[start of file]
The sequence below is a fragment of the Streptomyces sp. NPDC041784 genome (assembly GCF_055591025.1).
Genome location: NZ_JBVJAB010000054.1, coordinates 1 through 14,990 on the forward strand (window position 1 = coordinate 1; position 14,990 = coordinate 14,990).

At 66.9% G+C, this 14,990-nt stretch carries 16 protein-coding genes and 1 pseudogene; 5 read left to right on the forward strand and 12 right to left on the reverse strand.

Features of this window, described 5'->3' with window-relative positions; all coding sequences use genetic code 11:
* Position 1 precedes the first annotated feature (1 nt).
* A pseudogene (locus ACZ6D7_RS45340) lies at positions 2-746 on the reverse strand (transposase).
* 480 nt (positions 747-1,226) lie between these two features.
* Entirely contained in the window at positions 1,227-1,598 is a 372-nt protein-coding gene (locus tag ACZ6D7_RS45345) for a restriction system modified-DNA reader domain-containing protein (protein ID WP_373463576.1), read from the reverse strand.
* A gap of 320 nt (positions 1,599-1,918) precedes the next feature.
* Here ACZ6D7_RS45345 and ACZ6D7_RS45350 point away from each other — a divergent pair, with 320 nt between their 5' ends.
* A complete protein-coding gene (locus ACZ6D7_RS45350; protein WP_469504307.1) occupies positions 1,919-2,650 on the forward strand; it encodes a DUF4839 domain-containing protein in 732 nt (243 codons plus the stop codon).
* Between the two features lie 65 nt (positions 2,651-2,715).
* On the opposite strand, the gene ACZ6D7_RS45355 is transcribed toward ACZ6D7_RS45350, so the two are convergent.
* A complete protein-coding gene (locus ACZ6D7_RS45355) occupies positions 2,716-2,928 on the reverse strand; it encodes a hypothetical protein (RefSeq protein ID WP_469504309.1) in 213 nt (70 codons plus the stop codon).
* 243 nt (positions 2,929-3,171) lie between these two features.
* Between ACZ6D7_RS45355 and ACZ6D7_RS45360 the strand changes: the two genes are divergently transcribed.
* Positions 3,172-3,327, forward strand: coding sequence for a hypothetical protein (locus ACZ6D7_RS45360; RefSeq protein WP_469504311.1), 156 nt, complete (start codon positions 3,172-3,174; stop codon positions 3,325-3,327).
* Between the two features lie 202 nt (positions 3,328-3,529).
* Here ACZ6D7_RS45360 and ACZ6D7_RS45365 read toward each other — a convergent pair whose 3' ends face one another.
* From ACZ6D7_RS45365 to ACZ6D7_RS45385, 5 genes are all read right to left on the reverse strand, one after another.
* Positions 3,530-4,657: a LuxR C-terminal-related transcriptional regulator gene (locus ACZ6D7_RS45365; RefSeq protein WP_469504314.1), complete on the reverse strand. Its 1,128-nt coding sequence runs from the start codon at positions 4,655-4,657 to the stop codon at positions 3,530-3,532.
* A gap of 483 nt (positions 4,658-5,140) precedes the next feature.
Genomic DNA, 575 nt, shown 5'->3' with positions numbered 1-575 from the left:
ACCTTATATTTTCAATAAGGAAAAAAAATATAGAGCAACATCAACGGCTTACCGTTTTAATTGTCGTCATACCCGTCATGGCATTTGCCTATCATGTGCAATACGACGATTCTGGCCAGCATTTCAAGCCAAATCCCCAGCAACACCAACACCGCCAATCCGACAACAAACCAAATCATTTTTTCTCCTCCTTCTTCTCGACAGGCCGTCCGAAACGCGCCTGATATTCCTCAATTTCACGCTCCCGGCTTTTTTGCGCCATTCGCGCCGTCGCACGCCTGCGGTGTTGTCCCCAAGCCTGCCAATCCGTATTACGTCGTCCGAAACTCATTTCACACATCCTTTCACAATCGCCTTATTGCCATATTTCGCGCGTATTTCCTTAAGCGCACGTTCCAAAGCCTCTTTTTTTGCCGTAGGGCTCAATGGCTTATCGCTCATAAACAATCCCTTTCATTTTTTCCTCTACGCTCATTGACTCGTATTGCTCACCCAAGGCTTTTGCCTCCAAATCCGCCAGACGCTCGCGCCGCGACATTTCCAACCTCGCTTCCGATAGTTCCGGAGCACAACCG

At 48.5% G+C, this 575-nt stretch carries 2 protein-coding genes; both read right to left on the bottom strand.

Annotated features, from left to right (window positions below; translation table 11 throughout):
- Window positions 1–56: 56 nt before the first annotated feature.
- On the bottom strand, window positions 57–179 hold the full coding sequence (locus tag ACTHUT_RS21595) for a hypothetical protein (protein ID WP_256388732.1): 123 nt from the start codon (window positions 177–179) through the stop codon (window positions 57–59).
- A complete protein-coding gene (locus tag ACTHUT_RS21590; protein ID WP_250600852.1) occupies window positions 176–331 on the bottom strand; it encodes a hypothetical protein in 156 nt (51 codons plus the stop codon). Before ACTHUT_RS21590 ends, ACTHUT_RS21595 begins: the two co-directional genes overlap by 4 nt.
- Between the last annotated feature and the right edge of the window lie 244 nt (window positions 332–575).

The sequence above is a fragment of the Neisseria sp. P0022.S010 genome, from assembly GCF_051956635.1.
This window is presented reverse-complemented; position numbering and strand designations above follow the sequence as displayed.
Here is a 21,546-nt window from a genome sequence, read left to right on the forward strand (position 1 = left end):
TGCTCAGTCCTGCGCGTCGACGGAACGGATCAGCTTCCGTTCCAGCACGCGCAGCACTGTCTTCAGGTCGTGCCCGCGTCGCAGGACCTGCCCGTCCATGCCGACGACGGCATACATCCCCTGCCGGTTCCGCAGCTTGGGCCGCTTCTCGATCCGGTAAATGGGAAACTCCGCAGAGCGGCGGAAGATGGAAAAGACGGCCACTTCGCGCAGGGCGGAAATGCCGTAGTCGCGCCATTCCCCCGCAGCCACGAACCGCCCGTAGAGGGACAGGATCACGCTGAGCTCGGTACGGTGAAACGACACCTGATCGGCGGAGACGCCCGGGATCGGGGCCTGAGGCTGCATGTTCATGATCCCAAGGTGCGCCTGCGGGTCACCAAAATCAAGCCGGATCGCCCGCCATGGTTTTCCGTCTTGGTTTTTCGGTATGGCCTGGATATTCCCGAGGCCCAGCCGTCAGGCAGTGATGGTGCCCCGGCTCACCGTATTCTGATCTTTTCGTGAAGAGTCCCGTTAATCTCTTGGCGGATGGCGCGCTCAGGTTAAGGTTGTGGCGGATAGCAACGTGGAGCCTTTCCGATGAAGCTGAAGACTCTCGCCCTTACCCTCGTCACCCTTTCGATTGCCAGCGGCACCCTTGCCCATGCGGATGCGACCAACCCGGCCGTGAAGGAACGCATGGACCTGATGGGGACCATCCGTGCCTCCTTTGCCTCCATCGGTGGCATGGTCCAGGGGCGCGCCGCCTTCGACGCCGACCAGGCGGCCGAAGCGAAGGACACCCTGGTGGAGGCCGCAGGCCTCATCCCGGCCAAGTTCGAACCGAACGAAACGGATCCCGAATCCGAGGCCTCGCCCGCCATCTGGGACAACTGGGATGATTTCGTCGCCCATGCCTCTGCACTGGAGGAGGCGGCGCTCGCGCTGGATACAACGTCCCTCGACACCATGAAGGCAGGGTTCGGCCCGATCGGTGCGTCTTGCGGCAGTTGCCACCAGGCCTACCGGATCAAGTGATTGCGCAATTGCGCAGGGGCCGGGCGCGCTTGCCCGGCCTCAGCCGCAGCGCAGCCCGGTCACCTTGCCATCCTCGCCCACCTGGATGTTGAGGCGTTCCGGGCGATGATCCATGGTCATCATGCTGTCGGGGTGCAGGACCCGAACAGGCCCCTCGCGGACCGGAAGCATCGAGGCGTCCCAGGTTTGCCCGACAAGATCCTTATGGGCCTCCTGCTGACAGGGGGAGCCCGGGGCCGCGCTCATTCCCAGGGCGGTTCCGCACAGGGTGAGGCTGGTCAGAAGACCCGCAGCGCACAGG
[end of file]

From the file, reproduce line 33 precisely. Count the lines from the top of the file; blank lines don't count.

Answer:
Here is a 21,546-nt window from a genome sequence, read left to right on the forward strand (position 1 = left end):